Basically, the message here is: don't focus on hating the State, focus on loving something. But, if your focus has been on the State, you only see the part of the message that says to change the hating to loving. Because you can't change your focus, you automatically assume this means changing hating the State to loving the State. Or changing your hate to loving everything. No, that's not the message. The message isn't even that you should stop hating the State. You can keep hating the State. But don't make it the focus of your life. Because then it will just eat you all up.

“Although it was the middle of winter, I finally realized that, within me, summer was inextinguishable.” — Albert Camus

Wow! I never thought I'd agree with you on something.

Good stuff!

Christians should not be warmongers! http://www.lewrockwell.com/vance/vance87.html

Thank you :)

We probably agree on a lot more than we disagree. It's just that we tend to focus on the differences on here. Peace and love.

“Although it was the middle of winter, I finally realized that, within me, summer was inextinguishable.” — Albert Camus

^exactly

This sums up my thoughts precisely, Ed.

http://lionsofliberty.com/
*Advancing the Ideas of Liberty Daily*

It isn't an either or proposition.

There is a wide spectrum of emotions and attitudes one can have toward the state. It is not just restricted to hate and love. Not loving the state does not mean one hates it. I think the best approach is to try to understand the state like one does a rattlesnake.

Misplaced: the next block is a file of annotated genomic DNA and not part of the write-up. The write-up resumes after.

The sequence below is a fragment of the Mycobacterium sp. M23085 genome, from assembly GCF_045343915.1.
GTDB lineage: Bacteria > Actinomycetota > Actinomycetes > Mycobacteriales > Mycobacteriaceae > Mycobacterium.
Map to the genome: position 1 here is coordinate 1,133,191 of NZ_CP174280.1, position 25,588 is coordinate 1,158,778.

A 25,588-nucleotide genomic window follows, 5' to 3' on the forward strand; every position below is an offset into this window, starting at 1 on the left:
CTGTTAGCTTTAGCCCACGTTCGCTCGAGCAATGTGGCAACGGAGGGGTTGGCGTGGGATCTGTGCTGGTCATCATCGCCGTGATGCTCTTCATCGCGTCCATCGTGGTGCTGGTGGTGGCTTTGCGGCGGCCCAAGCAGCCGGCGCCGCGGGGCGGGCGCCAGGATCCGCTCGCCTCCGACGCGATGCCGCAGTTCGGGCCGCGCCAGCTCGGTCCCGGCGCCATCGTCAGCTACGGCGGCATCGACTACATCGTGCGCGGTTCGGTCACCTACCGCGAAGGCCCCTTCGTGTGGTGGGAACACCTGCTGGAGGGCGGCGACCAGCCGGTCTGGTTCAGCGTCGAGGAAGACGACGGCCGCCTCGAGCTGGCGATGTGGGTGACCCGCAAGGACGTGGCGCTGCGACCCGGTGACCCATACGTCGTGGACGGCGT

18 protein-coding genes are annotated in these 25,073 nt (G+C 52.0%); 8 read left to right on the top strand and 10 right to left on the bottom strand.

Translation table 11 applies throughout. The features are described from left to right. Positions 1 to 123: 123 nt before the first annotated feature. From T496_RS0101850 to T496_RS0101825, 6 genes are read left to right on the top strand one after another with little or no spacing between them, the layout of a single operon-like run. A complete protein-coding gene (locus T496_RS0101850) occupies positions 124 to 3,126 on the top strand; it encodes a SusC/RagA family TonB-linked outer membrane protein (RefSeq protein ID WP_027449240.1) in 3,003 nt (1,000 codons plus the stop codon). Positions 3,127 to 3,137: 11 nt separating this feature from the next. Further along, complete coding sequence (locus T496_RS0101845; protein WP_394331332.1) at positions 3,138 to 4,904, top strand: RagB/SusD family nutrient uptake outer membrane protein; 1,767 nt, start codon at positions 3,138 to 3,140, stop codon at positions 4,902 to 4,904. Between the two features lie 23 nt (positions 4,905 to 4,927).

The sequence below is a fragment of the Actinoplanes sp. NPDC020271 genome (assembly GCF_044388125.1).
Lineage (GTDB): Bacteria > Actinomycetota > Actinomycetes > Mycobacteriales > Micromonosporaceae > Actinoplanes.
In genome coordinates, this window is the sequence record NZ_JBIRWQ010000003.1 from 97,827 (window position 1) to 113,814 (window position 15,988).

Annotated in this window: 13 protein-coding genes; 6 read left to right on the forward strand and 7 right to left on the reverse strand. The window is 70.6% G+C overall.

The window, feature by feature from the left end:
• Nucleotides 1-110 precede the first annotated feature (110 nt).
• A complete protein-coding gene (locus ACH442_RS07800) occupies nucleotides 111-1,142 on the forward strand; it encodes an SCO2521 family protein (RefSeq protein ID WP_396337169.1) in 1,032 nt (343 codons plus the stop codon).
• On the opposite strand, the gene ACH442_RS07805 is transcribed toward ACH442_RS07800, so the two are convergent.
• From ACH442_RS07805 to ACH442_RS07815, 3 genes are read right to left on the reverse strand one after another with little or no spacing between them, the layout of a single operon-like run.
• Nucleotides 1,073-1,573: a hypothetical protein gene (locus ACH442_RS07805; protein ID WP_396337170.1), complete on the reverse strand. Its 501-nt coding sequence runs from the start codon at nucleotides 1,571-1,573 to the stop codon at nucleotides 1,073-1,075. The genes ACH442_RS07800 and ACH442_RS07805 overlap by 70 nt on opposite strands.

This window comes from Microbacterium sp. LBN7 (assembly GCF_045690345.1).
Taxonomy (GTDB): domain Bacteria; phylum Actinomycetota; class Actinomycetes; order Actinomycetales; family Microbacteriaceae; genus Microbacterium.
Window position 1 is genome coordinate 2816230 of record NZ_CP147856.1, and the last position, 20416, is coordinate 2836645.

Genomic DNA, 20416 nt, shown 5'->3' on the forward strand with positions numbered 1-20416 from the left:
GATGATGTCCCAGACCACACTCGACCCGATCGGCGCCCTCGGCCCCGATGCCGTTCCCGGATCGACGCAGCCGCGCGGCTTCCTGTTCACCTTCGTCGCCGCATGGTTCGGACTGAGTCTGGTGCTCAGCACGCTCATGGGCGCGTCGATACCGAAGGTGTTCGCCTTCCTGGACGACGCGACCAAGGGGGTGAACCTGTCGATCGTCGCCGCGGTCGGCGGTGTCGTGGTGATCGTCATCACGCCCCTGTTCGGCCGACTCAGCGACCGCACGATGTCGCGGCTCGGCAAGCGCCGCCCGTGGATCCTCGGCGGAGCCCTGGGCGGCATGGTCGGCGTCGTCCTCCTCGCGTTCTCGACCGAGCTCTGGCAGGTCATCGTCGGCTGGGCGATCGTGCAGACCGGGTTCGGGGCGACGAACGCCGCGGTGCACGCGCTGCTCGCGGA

The video caption says Takei loves the state. Some of the opinions he has voiced endorsing the state using force to suppress certain attitudes and beliefs indicate to me he sees it as a useful tool in pushing his agenda.

[F]orce can only settle questions of power, not of right. - Clyde N. Wilson

I agree

And I am sure Marc would agree that Takei is mistaken in those beliefs. And thanks for pointing out the false dichotomy.

I am not sure a rattlesnake is the best analogy. I've had a pet rattlesnake that had its poison glands taken out and was harmless. Not sure we can do that with the State. Though who knows, may be we can. May be if there is enough awareness out there about the true nature of the State, it's like an anti-venom serum. And anyways, I love snakes :) The State is more like a tick, or a tapeworm.

“Although it was the middle of winter, I finally realized that, within me, summer was inextinguishable.” — Albert Camus

Takei

I am obviously in disagreement with the majority of takei's political positions as I make clear. The point is not to say , "look at George Takei, he's got it all figured out", but rather to point out how one can turn their experiences into a positive mode of communicating to the world, as opposed to spending one's life simply hating the thing that have happened to you, blaming an abstract concept known as "the state", instead of positively trying to influence those around you.

http://lionsofliberty.com/
*Advancing the Ideas of Liberty Daily*